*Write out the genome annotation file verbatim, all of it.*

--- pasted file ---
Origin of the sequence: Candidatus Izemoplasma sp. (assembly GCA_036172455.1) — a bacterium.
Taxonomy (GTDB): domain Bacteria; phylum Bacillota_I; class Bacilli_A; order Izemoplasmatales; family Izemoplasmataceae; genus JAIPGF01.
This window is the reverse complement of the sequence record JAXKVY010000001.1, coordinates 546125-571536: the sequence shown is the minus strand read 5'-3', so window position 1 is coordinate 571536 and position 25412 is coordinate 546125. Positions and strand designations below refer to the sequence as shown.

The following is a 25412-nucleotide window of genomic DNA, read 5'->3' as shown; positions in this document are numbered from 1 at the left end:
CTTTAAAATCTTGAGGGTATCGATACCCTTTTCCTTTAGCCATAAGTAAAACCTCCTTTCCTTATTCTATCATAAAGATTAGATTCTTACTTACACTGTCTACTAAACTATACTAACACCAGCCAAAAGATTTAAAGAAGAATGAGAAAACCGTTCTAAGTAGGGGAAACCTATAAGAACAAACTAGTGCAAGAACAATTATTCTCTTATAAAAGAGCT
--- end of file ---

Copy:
Origin of the sequence: Candidatus Izemoplasma sp. (assembly GCA_036172455.1) — a bacterium.
Taxonomy (GTDB): domain Bacteria; phylum Bacillota_I; class Bacilli_A; order Izemoplasmatales; family Izemoplasmataceae; genus JAIPGF01.
This window is the reverse complement of the sequence record JAXKVY010000001.1, coordinates 546125-571536: the sequence shown is the minus strand read 5'-3', so window position 1 is coordinate 571536 and position 25412 is coordinate 546125. Positions and strand designations below refer to the sequence as shown.

The following is a 25412-nucleotide window of genomic DNA, read 5'->3' as shown; positions in this document are numbered from 1 at the left end:
CTTTAAAATCTTGAGGGTATCGATACCCTTTTCCTTTAGCCATAAGTAAAACCTCCTTTCCTTATTCTATCATAAAGATTAGATTCTTACTTACACTGTCTACTAAACTATACTAACACCAGCCAAAAGATTTAAAGAAGAATGAGAAAACCGTTCTAAGTAGGGGAAACCTATAAGAACAAACTAGTGCAAGAACAATTATTCTCTTATAAAAGAGCT